The Art of Mirriam Neal

//my “plotting process”

A few weeks ago, my friend Eli asked what my writing process was like. I laughed, and then realized he was serious and agreed I would. Then I told my friend Arielle, and it was her turn to laugh. It’s a well-known fact that claiming a ‘process’ is probably aggrandizing when it comes to how I write. It’s like comparing a well-built wall to a rockslide. But I promised, and even though the promise is late in being fulfilled, fulfill it I shall. Onward.

plotting

STEP ONE: CHARACTERS

Rarely do my novels actually start with a story idea. They start with a character, and I build a story around them. I find characters more interesting than plots, for the most part, so it’s always a challenge to build a plot I find equal to my love for said character.

STEP TWO: CREATE A VAGUE OUTLINE OUT OF THIN AIR

This is easier said than done. Usually it’s something completely vague and generic. ‘Evil so-and-so must be taken down by heroes,’ or ‘two broken people mend each other.’ The usual schtick. It morphs greatly over time, but a vague idea of a general plot is a good way to start.

STEP THREE: FIGURE OUT THE ENDING

This is very important to me. Even if the ending changes completely by the time the novel is over, you need to have one set so you know where to go and what to aim towards. Otherwise you’ll wander aimlessly and get lost following any plot bunny rabbit-hole that comes across your path. (Believe me. I’ve been there and I’ve done that more times than I care to count.)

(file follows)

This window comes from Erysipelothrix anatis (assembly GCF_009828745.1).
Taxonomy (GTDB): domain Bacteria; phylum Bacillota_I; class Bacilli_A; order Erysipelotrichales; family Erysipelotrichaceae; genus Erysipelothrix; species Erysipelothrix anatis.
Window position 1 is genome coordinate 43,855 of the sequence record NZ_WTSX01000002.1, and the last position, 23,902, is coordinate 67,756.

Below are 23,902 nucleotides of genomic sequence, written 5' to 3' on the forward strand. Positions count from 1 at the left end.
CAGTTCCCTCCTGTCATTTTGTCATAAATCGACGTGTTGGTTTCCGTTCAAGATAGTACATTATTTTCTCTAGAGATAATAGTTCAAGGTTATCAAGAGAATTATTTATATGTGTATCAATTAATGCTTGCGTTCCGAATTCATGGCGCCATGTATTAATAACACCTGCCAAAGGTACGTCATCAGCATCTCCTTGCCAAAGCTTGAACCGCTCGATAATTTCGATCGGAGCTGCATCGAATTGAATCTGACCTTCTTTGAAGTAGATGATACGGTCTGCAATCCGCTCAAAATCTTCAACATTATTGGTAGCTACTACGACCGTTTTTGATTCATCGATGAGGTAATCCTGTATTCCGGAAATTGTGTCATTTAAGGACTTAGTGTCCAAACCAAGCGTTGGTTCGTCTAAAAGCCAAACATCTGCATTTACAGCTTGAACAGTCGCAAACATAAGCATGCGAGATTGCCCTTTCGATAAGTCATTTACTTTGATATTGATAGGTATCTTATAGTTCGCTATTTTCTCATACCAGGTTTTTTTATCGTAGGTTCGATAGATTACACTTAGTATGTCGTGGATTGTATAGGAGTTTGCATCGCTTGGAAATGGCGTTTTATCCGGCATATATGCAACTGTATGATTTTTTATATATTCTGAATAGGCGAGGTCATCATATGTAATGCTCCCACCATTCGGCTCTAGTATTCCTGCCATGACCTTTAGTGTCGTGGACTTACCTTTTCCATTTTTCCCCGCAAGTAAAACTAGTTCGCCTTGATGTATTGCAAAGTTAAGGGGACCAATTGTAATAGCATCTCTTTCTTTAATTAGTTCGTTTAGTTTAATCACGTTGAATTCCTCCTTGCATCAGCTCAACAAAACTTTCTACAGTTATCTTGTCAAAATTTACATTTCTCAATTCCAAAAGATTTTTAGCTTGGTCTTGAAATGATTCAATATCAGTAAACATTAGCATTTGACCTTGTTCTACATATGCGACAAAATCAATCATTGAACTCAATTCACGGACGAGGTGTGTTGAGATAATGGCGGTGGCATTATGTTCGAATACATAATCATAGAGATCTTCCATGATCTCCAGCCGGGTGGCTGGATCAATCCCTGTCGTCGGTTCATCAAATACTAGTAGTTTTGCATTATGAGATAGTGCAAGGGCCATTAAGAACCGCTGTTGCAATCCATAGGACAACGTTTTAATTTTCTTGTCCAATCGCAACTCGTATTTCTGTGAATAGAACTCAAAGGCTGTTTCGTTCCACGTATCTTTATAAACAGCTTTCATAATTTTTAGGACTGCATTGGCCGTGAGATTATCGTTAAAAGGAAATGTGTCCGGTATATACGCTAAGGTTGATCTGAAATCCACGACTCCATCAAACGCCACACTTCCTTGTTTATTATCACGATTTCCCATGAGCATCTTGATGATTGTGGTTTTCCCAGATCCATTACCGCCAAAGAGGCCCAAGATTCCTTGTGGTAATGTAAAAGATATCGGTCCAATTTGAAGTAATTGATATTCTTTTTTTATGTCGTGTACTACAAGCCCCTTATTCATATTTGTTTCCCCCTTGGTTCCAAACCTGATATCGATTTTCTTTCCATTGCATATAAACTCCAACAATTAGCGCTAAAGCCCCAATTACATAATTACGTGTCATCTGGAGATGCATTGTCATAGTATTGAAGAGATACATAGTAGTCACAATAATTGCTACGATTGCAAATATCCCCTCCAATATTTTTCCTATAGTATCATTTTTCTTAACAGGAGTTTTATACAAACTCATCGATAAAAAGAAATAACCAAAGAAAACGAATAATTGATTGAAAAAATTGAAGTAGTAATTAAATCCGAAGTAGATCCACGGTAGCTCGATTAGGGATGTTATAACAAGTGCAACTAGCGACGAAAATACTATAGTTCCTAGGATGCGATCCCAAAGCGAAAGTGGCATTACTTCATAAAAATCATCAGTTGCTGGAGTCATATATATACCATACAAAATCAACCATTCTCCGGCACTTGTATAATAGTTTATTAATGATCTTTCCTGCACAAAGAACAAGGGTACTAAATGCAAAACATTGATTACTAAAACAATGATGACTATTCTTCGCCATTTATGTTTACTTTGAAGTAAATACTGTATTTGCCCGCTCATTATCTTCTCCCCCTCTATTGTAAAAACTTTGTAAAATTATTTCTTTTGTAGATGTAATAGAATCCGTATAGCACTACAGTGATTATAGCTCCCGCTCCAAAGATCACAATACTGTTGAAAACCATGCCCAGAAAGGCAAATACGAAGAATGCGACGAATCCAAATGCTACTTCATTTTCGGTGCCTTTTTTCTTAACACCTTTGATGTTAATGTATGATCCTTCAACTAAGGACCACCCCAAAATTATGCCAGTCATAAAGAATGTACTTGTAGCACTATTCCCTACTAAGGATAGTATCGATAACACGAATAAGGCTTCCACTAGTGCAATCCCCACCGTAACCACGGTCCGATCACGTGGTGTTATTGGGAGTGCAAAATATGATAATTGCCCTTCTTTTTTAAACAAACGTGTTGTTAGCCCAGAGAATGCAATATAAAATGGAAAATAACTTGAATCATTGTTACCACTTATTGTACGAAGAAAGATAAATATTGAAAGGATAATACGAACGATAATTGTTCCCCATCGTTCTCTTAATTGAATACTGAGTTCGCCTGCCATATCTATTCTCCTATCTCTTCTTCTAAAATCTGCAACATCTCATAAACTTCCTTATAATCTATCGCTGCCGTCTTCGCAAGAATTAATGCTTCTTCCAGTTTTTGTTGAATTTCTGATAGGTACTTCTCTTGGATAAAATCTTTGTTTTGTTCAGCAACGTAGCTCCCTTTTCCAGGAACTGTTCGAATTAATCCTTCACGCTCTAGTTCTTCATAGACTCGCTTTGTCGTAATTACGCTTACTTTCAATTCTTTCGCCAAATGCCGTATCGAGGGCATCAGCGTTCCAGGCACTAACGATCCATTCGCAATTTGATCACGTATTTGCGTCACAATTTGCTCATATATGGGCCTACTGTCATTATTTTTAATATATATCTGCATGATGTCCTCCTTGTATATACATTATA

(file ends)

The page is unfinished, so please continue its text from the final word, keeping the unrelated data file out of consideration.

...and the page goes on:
THERE ARE NO MORE STEPS THESE ARE JUST RANDOM THINGS I DO

• Plot four chapters ahead. I generally have an idea of what’s going to happen four chapters ahead of wherever I am. It’s a solid distance that keeps me moving forward.

• Pinterest. Sure, it’s easy to get lost wandering through the mystical PICTURES of THINGS but I refer constantly to my pinboards. It’s a great way to keep all your inspiration and help in one place.

• Keep a specific notebook and/or document for all the miscellaneous stuff pertaining to your project – I write down spur-of-the-moment ideas in notebooks, and transfer the keepers to a document for quick, easy reference.

• Listen to songs, watch movies/dramas, and read books in the same vein as whatever you’re writing for extra inspiration. (Remember that inspiration does not = plagiarism, however.)

You may have noticed that I did not go very in-depth where characters are concerned, but characterization is another process entirely and one I plan on tackling very soon. In the meantime, I hope this at least satisfied some curiosity somewhere.

Do you have a process (or at least an excuse for one)? I’d love to hear about it! Maybe I’ll steal some tricks.

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